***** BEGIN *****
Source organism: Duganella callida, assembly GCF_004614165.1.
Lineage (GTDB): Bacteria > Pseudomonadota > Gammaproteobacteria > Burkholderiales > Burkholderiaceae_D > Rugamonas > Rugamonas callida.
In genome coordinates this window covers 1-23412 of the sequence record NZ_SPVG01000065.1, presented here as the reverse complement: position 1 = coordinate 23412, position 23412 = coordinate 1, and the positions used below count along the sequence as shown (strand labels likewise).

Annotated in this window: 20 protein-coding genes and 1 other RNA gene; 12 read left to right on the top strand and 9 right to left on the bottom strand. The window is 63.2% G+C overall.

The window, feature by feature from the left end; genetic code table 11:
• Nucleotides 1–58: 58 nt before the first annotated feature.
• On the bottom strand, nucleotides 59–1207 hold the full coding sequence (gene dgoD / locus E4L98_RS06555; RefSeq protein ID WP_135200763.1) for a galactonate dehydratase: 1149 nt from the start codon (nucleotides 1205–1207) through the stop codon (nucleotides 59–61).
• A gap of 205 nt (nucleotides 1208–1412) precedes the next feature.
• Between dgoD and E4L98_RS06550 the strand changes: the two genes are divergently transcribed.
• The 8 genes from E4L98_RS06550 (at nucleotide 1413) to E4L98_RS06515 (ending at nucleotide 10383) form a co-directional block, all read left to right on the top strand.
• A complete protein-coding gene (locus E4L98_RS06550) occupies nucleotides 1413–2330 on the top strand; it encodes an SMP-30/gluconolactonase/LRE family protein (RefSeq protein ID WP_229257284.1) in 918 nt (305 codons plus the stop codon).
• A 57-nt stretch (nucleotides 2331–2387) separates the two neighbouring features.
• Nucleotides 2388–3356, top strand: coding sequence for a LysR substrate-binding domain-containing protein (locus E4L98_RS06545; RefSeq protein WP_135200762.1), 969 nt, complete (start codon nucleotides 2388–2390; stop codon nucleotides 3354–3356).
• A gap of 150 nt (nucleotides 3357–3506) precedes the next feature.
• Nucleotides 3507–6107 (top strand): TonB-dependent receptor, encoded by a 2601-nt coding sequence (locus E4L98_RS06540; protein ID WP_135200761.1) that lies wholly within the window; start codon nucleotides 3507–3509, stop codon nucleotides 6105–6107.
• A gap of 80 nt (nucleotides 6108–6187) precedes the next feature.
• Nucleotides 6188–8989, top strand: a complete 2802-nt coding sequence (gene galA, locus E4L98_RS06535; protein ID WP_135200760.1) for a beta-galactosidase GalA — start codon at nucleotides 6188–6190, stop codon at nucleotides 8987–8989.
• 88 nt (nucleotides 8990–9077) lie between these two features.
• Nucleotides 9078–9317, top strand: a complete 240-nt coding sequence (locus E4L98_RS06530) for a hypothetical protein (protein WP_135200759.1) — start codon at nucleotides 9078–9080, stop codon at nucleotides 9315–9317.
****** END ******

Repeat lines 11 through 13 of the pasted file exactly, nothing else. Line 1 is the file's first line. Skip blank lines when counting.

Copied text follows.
• A complete protein-coding gene (locus E4L98_RS06550) occupies nucleotides 1413–2330 on the top strand; it encodes an SMP-30/gluconolactonase/LRE family protein (RefSeq protein ID WP_229257284.1) in 918 nt (305 codons plus the stop codon).
• A 57-nt stretch (nucleotides 2331–2387) separates the two neighbouring features.
• Nucleotides 2388–3356, top strand: coding sequence for a LysR substrate-binding domain-containing protein (locus E4L98_RS06545; RefSeq protein WP_135200762.1), 969 nt, complete (start codon nucleotides 2388–2390; stop codon nucleotides 3354–3356).